Next-generation hydrogels can perform as synthetic scaffolds to support the formation of replacement tissues and organs in the emerging field of regenerative medicine. This technology is expected to be used for the growth of essential microvascular networks to ensure blood supply.
Saniya Ali and co-authors from Rice University and Baylor College of Medicine, Houston, TX, and Duke University, Durham, NC, created a biodegradable hydrogel-based scaffold containing the protein laminin. Laminins are key component propeptides of cells’ extracellular matrix and play important roles in the attachment, movement, and organization of endothelial cells, which form the lining of tubules such as blood vessels. Controlling the formation and growth of these tubule structures is essential to ensure sufficient blood supply to support large complex tissues or organs.
In this study, the hydrogels functionalized with laminin-derived peptides were transplanted in a mouse cornea and were shown to support cell growth and blood vessel formation. The results of animal studies were presented in the article “Immobilization of Cell-Adhesive Laminin Peptides in Degradable PEGDA Hydrogels Influences Endothelial Cell Tubulogenesis,” which is available in open online access of the journal BioResearch from Mary Anna Lievert, Inc.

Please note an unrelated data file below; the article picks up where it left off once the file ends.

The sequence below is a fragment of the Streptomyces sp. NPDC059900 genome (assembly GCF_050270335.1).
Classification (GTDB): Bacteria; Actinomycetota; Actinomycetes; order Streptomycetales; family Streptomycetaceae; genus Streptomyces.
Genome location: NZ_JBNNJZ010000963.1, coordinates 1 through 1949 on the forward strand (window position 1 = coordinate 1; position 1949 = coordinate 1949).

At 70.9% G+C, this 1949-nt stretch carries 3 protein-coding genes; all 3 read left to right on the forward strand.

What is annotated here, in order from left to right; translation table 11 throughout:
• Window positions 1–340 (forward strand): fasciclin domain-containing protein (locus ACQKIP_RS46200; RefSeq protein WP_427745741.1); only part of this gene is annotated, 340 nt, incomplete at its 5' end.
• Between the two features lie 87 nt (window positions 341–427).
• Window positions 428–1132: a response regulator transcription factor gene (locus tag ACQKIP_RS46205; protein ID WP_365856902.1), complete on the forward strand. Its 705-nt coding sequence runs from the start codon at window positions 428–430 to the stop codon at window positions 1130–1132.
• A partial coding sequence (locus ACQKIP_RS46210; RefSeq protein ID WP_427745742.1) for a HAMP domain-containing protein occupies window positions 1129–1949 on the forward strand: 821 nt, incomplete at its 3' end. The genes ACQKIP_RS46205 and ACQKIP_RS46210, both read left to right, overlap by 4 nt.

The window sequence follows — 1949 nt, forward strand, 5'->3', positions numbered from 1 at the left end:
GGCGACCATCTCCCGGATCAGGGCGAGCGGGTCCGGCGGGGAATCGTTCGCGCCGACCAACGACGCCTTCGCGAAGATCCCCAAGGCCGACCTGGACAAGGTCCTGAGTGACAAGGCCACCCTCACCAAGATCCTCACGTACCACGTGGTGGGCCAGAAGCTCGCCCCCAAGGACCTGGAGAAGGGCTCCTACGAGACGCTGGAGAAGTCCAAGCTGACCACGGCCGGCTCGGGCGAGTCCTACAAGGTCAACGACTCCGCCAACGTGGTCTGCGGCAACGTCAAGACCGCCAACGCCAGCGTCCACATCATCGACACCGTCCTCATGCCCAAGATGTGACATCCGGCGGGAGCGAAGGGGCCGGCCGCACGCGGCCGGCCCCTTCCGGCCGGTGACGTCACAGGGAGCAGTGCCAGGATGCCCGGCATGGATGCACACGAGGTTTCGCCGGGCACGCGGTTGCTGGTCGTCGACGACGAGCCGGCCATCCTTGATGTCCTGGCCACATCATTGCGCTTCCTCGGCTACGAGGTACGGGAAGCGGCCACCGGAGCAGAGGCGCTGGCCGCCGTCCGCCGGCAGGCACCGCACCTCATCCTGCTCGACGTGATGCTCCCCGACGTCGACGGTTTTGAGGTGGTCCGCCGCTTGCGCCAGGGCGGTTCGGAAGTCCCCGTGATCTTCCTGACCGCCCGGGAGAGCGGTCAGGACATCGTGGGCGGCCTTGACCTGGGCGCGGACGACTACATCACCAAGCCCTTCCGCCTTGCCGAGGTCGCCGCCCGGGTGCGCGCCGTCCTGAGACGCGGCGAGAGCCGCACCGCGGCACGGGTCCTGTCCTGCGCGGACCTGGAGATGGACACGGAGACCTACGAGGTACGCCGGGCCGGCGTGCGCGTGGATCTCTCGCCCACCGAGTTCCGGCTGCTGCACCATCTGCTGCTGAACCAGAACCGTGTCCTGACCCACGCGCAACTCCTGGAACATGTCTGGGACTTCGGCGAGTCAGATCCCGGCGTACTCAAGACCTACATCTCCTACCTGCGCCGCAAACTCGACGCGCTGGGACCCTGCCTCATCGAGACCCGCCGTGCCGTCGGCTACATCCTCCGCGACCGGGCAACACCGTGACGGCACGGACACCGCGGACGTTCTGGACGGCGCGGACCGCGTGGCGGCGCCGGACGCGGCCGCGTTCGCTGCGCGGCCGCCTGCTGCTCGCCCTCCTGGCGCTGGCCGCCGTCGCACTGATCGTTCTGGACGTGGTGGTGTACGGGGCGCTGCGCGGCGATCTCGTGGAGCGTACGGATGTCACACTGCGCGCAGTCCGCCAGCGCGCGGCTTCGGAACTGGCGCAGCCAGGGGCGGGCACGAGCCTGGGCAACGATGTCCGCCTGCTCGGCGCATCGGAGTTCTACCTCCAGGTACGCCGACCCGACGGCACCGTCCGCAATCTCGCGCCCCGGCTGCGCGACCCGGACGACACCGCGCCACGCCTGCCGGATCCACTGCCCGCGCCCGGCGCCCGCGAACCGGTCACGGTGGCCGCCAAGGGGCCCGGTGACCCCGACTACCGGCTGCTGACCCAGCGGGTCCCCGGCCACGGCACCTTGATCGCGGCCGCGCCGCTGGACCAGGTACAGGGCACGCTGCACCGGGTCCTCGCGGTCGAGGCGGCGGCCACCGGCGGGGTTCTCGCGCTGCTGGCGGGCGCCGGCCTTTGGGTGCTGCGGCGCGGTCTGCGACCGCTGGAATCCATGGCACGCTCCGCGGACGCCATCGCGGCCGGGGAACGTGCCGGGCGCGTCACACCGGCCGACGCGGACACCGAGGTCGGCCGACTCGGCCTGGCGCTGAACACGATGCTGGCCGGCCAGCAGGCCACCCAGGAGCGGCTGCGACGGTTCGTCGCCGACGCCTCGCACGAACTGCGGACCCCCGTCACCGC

“Enhancing vascularization in synthetic scaffolds is essential to support the formation of blood vessels in engineered tissues,” says BioResearch Open Access Editor Jane Taylor, PhD, MRC Centre for Regenerative Medicine, University of Edinburgh, Scotland. “The work in this study demonstrates that laminin-derived peptide sequences immobilized in synthetic scaffolds can be used to regulate the formation of microvasculature in tissue-engineered constructs.”